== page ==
Last week, Republican presidential contender Herman Cain badly stumbled at an editorial meeting in Milwaukee, Wisconsin, displaying his limited knowledge of the current situation in Libya. His campaign blamed the gaffe on 4 hours of sleep and an ambiguous question from reporters. A few days later, Cain asked the media in a rhetorical manner, “Do I agree with saying that Gadhafi should go, do I agree that they now have a country where you’ve got Taliban and Al Qaeda that’s going to be a part of the government?” For the record, the Taliban has never been associated with Gadhafi or Libya.
Since the international media started following the situation in Egypt closely, a number of inaccurate, ignorant, and occasionally racist commentary from otherwise reputable new sources have been passed over without a thought. Since we write about Islam and Muslims, and Egypt is 90% Muslim, we thought it was relevant. And funny. The blogger Sarthanapalos has received a great deal of attention for this response:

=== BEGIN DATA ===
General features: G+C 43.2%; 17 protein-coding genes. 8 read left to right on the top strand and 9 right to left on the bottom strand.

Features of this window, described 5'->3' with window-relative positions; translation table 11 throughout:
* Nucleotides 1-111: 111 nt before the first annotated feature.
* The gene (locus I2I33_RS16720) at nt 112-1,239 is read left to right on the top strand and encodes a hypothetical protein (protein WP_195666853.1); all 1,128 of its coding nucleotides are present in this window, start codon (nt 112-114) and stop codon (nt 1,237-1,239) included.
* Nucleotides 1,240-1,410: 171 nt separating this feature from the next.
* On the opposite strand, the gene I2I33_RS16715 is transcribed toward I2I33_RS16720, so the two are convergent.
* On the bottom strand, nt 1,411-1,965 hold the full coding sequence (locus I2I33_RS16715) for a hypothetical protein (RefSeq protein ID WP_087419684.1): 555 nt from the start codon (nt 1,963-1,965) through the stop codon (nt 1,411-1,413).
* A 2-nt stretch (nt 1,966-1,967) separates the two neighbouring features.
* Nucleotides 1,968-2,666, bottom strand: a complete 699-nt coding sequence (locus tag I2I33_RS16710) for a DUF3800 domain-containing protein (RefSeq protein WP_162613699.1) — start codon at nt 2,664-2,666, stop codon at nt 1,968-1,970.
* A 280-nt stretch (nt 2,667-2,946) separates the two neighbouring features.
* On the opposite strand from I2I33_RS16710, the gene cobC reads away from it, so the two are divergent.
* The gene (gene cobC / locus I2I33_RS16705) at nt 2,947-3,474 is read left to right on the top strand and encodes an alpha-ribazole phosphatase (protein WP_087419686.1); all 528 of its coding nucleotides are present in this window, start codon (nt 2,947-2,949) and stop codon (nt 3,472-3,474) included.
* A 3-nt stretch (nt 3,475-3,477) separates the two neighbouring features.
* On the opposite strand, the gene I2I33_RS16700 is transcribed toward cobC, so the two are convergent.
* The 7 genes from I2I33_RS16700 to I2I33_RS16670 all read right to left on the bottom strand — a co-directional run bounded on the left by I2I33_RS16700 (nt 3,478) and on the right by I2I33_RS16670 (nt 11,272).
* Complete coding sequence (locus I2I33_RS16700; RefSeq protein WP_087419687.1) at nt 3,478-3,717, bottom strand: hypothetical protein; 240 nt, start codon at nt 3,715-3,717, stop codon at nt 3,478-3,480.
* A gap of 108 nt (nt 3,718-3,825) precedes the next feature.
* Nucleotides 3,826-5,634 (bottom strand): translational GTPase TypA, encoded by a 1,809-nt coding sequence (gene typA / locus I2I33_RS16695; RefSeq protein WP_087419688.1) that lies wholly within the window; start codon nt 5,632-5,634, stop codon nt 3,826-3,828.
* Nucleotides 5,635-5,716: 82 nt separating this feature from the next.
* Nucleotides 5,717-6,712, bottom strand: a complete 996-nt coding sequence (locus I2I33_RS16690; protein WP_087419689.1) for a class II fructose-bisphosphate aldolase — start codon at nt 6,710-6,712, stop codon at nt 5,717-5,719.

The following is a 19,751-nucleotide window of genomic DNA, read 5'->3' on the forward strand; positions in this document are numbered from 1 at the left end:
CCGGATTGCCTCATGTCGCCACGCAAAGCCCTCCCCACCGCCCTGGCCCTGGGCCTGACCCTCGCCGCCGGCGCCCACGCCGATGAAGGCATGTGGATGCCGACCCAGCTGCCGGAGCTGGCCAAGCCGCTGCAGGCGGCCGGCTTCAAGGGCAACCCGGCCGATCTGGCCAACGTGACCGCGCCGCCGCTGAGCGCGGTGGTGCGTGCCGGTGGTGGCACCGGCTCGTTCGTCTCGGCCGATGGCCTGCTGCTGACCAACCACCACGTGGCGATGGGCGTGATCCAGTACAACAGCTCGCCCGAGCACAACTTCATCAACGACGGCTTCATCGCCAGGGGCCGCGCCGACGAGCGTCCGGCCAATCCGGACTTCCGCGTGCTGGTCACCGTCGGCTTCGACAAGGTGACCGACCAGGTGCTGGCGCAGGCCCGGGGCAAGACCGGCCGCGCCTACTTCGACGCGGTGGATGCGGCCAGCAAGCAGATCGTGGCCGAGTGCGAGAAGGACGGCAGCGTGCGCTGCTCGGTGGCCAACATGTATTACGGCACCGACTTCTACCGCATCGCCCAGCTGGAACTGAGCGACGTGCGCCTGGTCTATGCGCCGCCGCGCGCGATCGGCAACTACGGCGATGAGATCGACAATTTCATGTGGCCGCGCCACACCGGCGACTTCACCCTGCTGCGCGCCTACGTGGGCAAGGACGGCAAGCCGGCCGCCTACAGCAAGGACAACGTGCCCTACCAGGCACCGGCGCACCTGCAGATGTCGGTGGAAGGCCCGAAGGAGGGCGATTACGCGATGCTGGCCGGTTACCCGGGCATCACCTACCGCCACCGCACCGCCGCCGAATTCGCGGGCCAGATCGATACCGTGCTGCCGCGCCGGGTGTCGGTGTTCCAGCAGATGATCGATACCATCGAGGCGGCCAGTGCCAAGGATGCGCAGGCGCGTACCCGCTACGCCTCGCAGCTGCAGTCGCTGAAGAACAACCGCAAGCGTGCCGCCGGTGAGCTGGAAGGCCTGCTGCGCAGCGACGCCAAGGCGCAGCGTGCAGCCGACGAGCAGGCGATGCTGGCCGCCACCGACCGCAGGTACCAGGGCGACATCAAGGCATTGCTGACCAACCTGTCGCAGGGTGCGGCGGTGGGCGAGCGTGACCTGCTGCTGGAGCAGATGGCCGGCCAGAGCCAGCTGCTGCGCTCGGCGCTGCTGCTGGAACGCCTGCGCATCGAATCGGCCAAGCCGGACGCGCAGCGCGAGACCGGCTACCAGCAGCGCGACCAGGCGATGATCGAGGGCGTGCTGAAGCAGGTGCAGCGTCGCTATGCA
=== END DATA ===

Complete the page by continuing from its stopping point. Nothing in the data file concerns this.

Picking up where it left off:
Social networks such as Facebook are increasingly used to organize political demonstrations like this April 6, 2008 strike and promote their coverage in mainstream news reports. In Egypt, this popularity of new media for social organizing is due in part to emergency laws that prohibit opposition groups from meeting publicly in groups of more than six people. This did make organizing mass non-violent protests challenging and time-consuming in the past, but online blog and social networks like Facebook have allowed young people to create groups, organize events, and invite friends to chat online instead.